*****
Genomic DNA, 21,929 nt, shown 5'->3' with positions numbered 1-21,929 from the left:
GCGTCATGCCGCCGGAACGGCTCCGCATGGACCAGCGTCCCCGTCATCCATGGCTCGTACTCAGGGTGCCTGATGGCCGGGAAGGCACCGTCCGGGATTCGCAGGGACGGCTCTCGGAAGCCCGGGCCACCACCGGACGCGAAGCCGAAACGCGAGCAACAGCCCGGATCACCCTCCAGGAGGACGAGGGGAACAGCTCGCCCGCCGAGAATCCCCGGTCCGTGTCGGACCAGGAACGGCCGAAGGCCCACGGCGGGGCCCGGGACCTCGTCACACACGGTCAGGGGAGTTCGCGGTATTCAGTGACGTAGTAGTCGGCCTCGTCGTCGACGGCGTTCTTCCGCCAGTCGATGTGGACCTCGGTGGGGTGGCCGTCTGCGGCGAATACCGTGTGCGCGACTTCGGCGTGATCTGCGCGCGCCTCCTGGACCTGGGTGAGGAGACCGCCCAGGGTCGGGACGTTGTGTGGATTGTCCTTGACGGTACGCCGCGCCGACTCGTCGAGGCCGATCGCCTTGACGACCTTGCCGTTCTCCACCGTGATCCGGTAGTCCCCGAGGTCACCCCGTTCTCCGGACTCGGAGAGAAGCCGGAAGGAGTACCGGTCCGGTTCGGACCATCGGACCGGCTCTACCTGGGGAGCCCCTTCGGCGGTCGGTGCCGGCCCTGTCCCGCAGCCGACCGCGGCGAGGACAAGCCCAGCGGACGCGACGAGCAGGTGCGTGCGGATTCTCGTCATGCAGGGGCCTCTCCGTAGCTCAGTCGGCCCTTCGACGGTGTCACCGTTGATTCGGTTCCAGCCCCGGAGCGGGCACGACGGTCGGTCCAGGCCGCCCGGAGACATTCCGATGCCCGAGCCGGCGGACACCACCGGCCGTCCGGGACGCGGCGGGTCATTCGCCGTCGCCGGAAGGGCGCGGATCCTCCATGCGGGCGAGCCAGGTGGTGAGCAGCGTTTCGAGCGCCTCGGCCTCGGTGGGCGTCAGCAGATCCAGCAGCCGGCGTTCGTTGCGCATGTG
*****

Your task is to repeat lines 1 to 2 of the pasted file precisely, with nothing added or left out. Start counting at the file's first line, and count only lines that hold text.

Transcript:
Genomic DNA, 21,929 nt, shown 5'->3' with positions numbered 1-21,929 from the left:
GCGTCATGCCGCCGGAACGGCTCCGCATGGACCAGCGTCCCCGTCATCCATGGCTCGTACTCAGGGTGCCTGATGGCCGGGAAGGCACCGTCCGGGATTCGCAGGGACGGCTCTCGGAAGCCCGGGCCACCACCGGACGCGAAGCCGAAACGCGAGCAACAGCCCGGATCACCCTCCAGGAGGACGAGGGGAACAGCTCGCCCGCCGAGAATCCCCGGTCCGTGTCGGACCAGGAACGGCCGAAGGCCCACGGCGGGGCCCGGGACCTCGTCACACACGGTCAGGGGAGTTCGCGGTATTCAGTGACGTAGTAGTCGGCCTCGTCGTCGACGGCGTTCTTCCGCCAGTCGATGTGGACCTCGGTGGGGTGGCCGTCTGCGGCGAATACCGTGTGCGCGACTTCGGCGTGATCTGCGCGCGCCTCCTGGACCTGGGTGAGGAGACCGCCCAGGGTCGGGACGTTGTGTGGATTGTCCTTGACGGTACGCCGCGCCGACTCGTCGAGGCCGATCGCCTTGACGACCTTGCCGTTCTCCACCGTGATCCGGTAGTCCCCGAGGTCACCCCGTTCTCCGGACTCGGAGAGAAGCCGGAAGGAGTACCGGTCCGGTTCGGACCATCGGACCGGCTCTACCTGGGGAGCCCCTTCGGCGGTCGGTGCCGGCCCTGTCCCGCAGCCGACCGCGGCGAGGACAAGCCCAGCGGACGCGACGAGCAGGTGCGTGCGGATTCTCGTCATGCAGGGGCCTCTCCGTAGCTCAGTCGGCCCTTCGACGGTGTCACCGTTGATTCGGTTCCAGCCCCGGAGCGGGCACGACGGTCGGTCCAGGCCGCCCGGAGACATTCCGATGCCCGAGCCGGCGGACACCACCGGCCGTCCGGGACGCGGCGGGTCATTCGCCGTCGCCGGAAGGGCGCGGATCCTCCATGCGGGCGAGCCAGGTGGTGAGCAGCGTTTCGAGCGCCTCGGCCTCGGTGGGCGTCAGCAGATCCAGCAGCCGGCGTTCGTTGCGCATGTG